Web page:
Shocker: Wired Has an Ass-Backwards Take On Something

When Robots Come for Our Jobs, Will We Be Ready to Outsmart Them? | Opinion | WIRED

Robots won’t “come for our jobs.”

Somebody will send them.

About Bill Quick

I am a small-l libertarian. My primary concern is to increase individual liberty as much as possible in the face of statist efforts to restrict it from both the right and the left. If I had to sum up my beliefs as concisely as possible, I would say, "Stay out of my wallet and my bedroom," "your liberty stops at my nose," and "don't tread on me." I will believe that things are taking a turn for the better in America when married gays are able to, and do, maintain large arsenals of automatic weapons, and tax collectors are, and do, not.


Shocker: Wired Has an Ass-Backwards Take On Something — 2 Comments

  1. Somebody will send them.

    Too late by more than half – “somebody” already did.

    In the not-too-distant-future, for instance, it’s highly likely that no one needs to worry over-much about illegal aliens taking away those “jobs Americans won’t do” – far more likely, the illegals themselves will be “outmoded” – along with every other human – displaced by cybernetics/robotics that will take over a high (and ever-increasing) percentage of jobs that involve work that can be (or already is) highly-systematized within a particular environment – especially one that’s uncomfortable or even actively-hostile to humans – and thereby highly-repetitive (and, frankly, pretty damn boring) within a certain range of activities.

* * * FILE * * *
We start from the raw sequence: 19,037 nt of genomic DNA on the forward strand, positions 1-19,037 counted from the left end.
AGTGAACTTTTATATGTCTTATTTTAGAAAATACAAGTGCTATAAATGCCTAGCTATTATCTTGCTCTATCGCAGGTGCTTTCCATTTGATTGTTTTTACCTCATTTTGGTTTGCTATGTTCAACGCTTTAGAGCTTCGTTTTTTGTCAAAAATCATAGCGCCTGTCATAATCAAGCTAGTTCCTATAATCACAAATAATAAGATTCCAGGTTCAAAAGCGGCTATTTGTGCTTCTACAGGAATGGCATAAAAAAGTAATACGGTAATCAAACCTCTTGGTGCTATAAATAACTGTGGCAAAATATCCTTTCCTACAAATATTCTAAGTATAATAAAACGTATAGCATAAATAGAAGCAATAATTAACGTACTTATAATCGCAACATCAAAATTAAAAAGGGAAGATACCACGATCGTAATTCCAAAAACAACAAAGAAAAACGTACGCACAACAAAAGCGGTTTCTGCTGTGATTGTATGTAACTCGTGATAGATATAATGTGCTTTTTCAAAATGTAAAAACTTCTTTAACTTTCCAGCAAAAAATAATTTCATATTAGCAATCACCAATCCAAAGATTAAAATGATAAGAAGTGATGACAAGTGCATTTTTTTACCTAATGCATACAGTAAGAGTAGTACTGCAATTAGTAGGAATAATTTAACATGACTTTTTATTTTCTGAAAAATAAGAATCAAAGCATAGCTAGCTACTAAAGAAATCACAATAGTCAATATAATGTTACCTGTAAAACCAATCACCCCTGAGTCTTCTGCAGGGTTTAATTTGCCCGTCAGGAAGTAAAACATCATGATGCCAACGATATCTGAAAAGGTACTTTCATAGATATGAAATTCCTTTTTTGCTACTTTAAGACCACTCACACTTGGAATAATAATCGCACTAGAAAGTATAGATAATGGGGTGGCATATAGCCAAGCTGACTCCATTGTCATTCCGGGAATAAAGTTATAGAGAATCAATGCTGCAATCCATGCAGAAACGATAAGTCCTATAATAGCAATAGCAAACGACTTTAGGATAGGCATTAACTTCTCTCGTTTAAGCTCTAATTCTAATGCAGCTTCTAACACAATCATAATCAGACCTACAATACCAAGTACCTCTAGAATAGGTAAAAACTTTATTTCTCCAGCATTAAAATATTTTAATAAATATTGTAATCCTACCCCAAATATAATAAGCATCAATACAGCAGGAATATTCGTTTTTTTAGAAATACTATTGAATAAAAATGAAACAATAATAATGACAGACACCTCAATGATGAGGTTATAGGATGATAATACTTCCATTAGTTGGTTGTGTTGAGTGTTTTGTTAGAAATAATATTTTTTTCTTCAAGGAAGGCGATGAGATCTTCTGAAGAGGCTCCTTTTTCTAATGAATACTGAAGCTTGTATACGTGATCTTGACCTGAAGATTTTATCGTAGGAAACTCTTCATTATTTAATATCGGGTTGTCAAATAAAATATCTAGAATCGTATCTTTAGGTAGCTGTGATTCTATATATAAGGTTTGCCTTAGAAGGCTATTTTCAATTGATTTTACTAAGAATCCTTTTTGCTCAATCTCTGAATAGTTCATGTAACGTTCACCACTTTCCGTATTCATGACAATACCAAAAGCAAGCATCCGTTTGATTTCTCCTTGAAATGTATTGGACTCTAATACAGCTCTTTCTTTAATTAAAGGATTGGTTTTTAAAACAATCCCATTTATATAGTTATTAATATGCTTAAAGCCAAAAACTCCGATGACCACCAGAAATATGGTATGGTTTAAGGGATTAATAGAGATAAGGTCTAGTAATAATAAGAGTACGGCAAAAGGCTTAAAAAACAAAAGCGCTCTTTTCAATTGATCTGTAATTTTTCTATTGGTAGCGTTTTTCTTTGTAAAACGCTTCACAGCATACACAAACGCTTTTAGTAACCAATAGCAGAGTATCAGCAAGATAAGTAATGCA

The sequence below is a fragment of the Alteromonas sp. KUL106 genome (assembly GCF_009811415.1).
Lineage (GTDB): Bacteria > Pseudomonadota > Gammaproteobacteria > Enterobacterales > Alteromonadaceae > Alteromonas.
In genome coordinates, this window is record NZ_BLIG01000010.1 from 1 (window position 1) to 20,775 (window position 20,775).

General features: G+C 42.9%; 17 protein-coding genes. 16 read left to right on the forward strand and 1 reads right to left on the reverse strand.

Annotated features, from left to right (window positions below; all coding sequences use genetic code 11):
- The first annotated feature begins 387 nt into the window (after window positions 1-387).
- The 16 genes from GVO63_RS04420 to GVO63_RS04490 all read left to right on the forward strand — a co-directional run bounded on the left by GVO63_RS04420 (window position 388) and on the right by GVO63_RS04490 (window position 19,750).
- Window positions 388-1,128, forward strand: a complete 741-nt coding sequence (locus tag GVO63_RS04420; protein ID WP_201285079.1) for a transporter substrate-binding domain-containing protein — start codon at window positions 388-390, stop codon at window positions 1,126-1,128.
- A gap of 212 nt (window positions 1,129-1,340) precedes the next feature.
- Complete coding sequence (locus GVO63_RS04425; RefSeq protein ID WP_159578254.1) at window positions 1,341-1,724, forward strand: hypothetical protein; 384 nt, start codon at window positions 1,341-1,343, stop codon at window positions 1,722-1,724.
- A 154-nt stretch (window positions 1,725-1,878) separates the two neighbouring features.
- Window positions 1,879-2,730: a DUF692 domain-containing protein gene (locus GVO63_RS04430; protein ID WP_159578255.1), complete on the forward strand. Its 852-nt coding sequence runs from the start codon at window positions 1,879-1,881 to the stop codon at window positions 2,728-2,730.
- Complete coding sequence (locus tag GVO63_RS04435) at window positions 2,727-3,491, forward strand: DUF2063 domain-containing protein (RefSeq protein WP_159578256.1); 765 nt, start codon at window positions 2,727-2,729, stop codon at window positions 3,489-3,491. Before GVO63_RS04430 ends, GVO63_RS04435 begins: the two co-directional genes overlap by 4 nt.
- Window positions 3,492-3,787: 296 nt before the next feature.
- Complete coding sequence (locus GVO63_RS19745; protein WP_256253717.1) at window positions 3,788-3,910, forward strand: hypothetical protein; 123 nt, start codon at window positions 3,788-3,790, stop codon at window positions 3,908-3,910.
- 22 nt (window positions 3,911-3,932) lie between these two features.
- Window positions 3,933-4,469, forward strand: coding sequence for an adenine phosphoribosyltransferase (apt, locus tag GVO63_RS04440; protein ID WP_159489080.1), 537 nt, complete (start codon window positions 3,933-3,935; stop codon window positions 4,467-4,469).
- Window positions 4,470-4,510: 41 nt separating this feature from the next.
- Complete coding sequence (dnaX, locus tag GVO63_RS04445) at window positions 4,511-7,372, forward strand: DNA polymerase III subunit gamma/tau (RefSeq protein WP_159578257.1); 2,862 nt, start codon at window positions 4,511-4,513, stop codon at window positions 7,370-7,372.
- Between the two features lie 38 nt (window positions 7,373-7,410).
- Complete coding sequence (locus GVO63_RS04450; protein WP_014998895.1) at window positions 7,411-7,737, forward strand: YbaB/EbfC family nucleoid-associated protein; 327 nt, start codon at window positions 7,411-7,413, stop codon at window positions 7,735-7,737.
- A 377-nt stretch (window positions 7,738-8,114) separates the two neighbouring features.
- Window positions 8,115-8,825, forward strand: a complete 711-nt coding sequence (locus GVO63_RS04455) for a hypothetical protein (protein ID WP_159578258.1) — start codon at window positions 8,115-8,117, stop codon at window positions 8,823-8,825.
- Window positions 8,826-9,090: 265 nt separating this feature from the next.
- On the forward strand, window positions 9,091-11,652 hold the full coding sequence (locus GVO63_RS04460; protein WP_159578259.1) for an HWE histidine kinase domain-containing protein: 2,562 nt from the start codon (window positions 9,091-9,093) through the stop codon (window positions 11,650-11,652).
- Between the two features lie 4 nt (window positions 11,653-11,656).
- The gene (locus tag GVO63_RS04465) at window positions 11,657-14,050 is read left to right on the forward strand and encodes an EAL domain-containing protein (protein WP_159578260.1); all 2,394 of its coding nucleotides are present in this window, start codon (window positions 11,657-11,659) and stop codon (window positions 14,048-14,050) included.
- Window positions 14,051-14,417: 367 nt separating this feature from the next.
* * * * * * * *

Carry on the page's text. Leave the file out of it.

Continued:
Robotics are already taking over a whole range of jobs where high-precision repeatability, coupled with high speed and controlled with modern “discriminatory” software systems, are of great value – for instance, an increasing amount of cancer surgery is being done using cybernetic systems. It’s been quite some time, now – several decades, in fact – since robot “arms” gradually started taking over a whole range of manufacturing and assembly tasks – in the U.S., as well as in a number of other countries, pretty much all automotive production plants now use them for welding, painting and other jobs.

    Only the relatively-high “first costs” – plus some secondary difficulties like labor unions and the usual resistances to change by “traditionalists” – are keeping such systems out of places like fast-food preparation and service.

    It’ll be awhile, yet – but it’s coming, and, as BG makes reference to, the economics involved may not be a barrier much longer…

    But then – you already mostly knew all that, right?

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